Epigenetics - Theme, Pufendorf IAS

Project: Network

Research areas and keywords

UKÄ subject classification

  • Medical and Health Sciences

Description

Theme at the Pufendorf Institute for Advanced Studies

Layman's description

A prerequisite for the formation of a multicellular higher organism built up of specialized cells is that some genes must be expressed while others should be inactive. The molecular mechanisms behind this division of labour is not fully known in all its details but involves methylation of cytosine bases on the genomic DNA as well as methylation, actylation and other chemical modifications of histone tails of the nucleosomes which play an important role in the compactation of nuclear DNA. The mechanisms that control gene activity in an complex organism and under its development are commonly referred to as epigenetics.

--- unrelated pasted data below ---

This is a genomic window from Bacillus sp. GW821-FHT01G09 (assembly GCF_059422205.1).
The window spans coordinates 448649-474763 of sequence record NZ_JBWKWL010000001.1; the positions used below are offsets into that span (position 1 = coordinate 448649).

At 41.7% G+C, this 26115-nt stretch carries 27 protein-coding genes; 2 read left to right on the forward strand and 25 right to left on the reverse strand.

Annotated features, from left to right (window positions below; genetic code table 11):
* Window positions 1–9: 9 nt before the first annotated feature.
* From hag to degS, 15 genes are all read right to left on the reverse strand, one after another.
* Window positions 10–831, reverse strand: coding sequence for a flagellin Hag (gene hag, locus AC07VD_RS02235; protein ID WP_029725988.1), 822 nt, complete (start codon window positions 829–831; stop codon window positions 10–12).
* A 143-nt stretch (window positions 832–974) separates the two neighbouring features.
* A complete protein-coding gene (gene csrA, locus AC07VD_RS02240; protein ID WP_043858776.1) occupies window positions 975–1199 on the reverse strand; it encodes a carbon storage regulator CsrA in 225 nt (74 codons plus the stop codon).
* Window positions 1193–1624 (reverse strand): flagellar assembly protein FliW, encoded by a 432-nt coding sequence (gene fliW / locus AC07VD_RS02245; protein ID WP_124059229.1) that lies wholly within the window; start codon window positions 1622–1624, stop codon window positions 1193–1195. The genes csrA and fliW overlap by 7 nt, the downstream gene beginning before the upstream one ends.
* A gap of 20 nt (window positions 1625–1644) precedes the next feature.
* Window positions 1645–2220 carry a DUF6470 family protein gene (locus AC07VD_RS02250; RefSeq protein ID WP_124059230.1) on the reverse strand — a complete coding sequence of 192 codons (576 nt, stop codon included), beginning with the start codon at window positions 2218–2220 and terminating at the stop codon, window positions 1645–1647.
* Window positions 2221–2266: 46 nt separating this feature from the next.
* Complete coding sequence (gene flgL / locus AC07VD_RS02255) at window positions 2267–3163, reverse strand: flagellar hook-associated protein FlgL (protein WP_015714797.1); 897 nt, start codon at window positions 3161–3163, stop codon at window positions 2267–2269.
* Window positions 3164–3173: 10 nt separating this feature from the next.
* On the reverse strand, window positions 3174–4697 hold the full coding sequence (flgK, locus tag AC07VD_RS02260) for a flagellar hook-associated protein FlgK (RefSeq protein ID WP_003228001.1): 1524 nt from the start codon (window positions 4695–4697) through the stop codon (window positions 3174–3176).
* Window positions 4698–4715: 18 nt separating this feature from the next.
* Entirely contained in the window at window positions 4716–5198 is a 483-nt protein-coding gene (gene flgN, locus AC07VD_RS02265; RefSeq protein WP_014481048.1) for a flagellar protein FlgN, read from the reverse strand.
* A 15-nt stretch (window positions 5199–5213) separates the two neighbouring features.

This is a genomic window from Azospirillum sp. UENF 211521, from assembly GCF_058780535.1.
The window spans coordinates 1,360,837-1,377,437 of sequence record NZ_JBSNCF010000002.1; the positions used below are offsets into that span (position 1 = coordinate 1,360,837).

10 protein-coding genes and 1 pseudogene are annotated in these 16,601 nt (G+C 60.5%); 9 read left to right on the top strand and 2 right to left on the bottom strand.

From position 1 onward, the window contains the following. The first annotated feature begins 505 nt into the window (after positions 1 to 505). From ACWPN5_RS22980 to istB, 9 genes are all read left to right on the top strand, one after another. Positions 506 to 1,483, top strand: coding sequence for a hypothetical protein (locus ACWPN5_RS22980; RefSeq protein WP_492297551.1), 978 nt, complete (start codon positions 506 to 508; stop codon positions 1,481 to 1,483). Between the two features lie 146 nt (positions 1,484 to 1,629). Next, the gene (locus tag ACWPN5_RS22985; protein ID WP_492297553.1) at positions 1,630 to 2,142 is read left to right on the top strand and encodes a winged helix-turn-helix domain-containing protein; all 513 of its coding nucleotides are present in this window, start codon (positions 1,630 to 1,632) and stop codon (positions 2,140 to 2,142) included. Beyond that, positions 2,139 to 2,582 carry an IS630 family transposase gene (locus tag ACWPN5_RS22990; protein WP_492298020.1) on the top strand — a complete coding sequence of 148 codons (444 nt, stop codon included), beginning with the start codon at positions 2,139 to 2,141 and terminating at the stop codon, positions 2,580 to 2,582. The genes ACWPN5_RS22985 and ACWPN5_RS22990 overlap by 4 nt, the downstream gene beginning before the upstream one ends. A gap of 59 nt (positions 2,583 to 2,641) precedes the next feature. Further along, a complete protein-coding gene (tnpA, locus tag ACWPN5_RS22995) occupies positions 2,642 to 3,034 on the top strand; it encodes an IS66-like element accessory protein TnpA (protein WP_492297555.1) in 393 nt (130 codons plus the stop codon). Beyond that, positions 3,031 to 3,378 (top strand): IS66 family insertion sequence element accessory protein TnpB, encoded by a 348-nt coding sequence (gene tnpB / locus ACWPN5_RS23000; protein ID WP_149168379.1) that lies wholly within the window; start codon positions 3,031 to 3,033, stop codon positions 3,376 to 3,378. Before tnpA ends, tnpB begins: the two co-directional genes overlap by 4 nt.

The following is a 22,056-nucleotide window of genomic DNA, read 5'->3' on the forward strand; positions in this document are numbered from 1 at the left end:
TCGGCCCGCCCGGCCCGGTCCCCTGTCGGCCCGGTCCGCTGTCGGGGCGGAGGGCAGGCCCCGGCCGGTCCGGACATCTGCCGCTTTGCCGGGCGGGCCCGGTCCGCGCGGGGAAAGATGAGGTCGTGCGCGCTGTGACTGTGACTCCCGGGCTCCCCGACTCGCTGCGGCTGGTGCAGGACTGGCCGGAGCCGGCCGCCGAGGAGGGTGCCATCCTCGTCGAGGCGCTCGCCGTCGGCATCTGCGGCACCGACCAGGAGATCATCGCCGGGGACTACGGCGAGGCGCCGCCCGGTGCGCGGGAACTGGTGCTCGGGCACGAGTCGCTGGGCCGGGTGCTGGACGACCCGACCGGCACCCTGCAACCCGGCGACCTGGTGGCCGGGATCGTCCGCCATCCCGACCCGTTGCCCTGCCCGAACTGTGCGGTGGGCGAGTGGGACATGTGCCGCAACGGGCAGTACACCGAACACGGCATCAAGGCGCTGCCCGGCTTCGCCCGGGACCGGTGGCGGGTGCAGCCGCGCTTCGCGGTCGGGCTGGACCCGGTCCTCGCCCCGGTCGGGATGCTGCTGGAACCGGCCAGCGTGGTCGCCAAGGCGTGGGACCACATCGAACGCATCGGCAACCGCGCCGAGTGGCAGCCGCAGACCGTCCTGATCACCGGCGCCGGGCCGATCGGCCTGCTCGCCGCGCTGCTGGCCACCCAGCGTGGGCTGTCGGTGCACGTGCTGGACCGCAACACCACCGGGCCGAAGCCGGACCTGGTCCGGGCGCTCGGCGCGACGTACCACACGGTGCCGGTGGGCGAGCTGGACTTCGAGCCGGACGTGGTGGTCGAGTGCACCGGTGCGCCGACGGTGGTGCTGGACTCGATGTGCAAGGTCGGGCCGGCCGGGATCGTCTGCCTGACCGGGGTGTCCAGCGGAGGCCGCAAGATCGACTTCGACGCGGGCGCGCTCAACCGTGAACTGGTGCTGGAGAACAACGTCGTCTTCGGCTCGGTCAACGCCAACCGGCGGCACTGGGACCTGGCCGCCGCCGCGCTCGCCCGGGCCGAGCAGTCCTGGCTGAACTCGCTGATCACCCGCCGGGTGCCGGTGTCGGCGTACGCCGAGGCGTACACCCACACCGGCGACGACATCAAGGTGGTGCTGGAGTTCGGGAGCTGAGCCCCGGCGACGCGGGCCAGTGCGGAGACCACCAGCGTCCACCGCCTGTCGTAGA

Experimental evidence accumulated over the last decade or so has made it obvious that the epigenetic pattern of the genome in higher organisms is dynamic and may be influenced by a number of factors – nutrition and diet,
substances in the environment such as toxic chemicals, airborne pollutants, pesticides and other harmful substances, psychosocial factors, diseases affecting the organism, certain drugs etc. Furthermore, epigenetic traits of an organism may be carried over to the offspring in at least three generations and possibly longer. The latter observation in combination with the mounting evidence that the epigenetic pattern of an individual will affect susceptibility towards a number of diseases – for example some forms of cancer – as well as mental health – for example behavioural disorders – suggested that a multidisciplinary study of epigenetics would be a good initial theme for the Pufendorf Institute. Obviously not only health issues should be studied but also environmental regulatory policies as well as ethical issues. The title of the initial theme became therefore:
”Epigenetics – medical , nutritional, social, legal and ethical consequences”.
StatusFinished
Effective start/end date2009/08/092010/08/10

Participants